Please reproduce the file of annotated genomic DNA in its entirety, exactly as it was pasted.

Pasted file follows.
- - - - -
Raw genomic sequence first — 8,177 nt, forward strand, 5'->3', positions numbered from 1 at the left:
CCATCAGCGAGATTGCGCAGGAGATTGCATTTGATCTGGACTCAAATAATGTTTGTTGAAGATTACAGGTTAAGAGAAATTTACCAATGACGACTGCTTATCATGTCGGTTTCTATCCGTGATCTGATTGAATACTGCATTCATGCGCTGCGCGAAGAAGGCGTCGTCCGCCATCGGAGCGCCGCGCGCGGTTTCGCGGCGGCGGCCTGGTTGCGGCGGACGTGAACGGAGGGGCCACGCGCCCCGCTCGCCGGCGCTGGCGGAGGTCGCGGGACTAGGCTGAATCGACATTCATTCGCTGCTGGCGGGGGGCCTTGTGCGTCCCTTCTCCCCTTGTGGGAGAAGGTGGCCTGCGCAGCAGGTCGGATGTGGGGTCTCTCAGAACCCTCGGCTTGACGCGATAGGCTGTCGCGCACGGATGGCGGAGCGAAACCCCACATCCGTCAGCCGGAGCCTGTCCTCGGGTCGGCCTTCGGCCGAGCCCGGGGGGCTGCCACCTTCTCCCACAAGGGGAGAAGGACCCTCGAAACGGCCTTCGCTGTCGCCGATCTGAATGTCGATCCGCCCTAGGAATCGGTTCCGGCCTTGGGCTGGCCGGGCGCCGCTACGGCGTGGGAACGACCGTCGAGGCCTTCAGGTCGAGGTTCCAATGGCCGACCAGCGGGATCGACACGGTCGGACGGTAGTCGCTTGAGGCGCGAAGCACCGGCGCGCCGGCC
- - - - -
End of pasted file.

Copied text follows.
Raw genomic sequence first — 8,177 nt, forward strand, 5'->3', positions numbered from 1 at the left:
CCATCAGCGAGATTGCGCAGGAGATTGCATTTGATCTGGACTCAAATAATGTTTGTTGAAGATTACAGGTTAAGAGAAATTTACCAATGACGACTGCTTATCATGTCGGTTTCTATCCGTGATCTGATTGAATACTGCATTCATGCGCTGCGCGAAGAAGGCGTCGTCCGCCATCGGAGCGCCGCGCGCGGTTTCGCGGCGGCGGCCTGGTTGCGGCGGACGTGAACGGAGGGGCCACGCGCCCCGCTCGCCGGCGCTGGCGGAGGTCGCGGGACTAGGCTGAATCGACATTCATTCGCTGCTGGCGGGGGGCCTTGTGCGTCCCTTCTCCCCTTGTGGGAGAAGGTGGCCTGCGCAGCAGGTCGGATGTGGGGTCTCTCAGAACCCTCGGCTTGACGCGATAGGCTGTCGCGCACGGATGGCGGAGCGAAACCCCACATCCGTCAGCCGGAGCCTGTCCTCGGGTCGGCCTTCGGCCGAGCCCGGGGGGCTGCCACCTTCTCCCACAAGGGGAGAAGGACCCTCGAAACGGCCTTCGCTGTCGCCGATCTGAATGTCGATCCGCCCTAGGAATCGGTTCCGGCCTTGGGCTGGCCGGGCGCCGCTACGGCGTGGGAACGACCGTCGAGGCCTTCAGGTCGAGGTTCCAATGGCCGACCAGCGGGATCGACACGGTCGGACGGTAGTCGCTTGAGGCGCGAAGCACCGGCGCGCCGGCC